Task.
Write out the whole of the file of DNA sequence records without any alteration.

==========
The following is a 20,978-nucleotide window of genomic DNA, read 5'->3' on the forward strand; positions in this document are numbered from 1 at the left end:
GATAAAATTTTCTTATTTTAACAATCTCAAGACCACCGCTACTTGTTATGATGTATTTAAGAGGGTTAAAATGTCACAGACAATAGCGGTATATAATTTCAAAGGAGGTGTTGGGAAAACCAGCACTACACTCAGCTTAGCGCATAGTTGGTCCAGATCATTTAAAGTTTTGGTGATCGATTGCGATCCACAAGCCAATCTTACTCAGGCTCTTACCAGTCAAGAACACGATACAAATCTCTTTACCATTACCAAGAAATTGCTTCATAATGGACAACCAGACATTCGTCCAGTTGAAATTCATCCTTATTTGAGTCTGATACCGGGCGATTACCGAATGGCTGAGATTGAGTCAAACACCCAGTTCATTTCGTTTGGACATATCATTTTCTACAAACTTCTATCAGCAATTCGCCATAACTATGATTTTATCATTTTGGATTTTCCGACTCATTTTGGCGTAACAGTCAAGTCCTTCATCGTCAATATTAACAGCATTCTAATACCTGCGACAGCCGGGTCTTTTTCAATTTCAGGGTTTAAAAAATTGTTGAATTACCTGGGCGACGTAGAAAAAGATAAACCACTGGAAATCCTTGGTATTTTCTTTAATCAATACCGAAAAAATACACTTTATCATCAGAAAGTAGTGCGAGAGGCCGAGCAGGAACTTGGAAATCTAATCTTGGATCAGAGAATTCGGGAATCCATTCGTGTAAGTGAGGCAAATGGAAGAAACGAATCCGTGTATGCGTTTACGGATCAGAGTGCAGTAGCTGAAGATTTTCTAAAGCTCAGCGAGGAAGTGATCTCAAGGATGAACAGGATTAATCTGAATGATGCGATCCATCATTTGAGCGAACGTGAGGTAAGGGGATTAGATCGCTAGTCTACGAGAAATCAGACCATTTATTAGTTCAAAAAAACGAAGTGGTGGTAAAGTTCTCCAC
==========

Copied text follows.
The following is a 20,978-nucleotide window of genomic DNA, read 5'->3' on the forward strand; positions in this document are numbered from 1 at the left end:
GATAAAATTTTCTTATTTTAACAATCTCAAGACCACCGCTACTTGTTATGATGTATTTAAGAGGGTTAAAATGTCACAGACAATAGCGGTATATAATTTCAAAGGAGGTGTTGGGAAAACCAGCACTACACTCAGCTTAGCGCATAGTTGGTCCAGATCATTTAAAGTTTTGGTGATCGATTGCGATCCACAAGCCAATCTTACTCAGGCTCTTACCAGTCAAGAACACGATACAAATCTCTTTACCATTACCAAGAAATTGCTTCATAATGGACAACCAGACATTCGTCCAGTTGAAATTCATCCTTATTTGAGTCTGATACCGGGCGATTACCGAATGGCTGAGATTGAGTCAAACACCCAGTTCATTTCGTTTGGACATATCATTTTCTACAAACTTCTATCAGCAATTCGCCATAACTATGATTTTATCATTTTGGATTTTCCGACTCATTTTGGCGTAACAGTCAAGTCCTTCATCGTCAATATTAACAGCATTCTAATACCTGCGACAGCCGGGTCTTTTTCAATTTCAGGGTTTAAAAAATTGTTGAATTACCTGGGCGACGTAGAAAAAGATAAACCACTGGAAATCCTTGGTATTTTCTTTAATCAATACCGAAAAAATACACTTTATCATCAGAAAGTAGTGCGAGAGGCCGAGCAGGAACTTGGAAATCTAATCTTGGATCAGAGAATTCGGGAATCCATTCGTGTAAGTGAGGCAAATGGAAGAAACGAATCCGTGTATGCGTTTACGGATCAGAGTGCAGTAGCTGAAGATTTTCTAAAGCTCAGCGAGGAAGTGATCTCAAGGATGAACAGGATTAATCTGAATGATGCGATCCATCATTTGAGCGAACGTGAGGTAAGGGGATTAGATCGCTAGTCTACGAGAAATCAGACCATTTATTAGTTCAAAAAAACGAAGTGGTGGTAAAGTTCTCCAC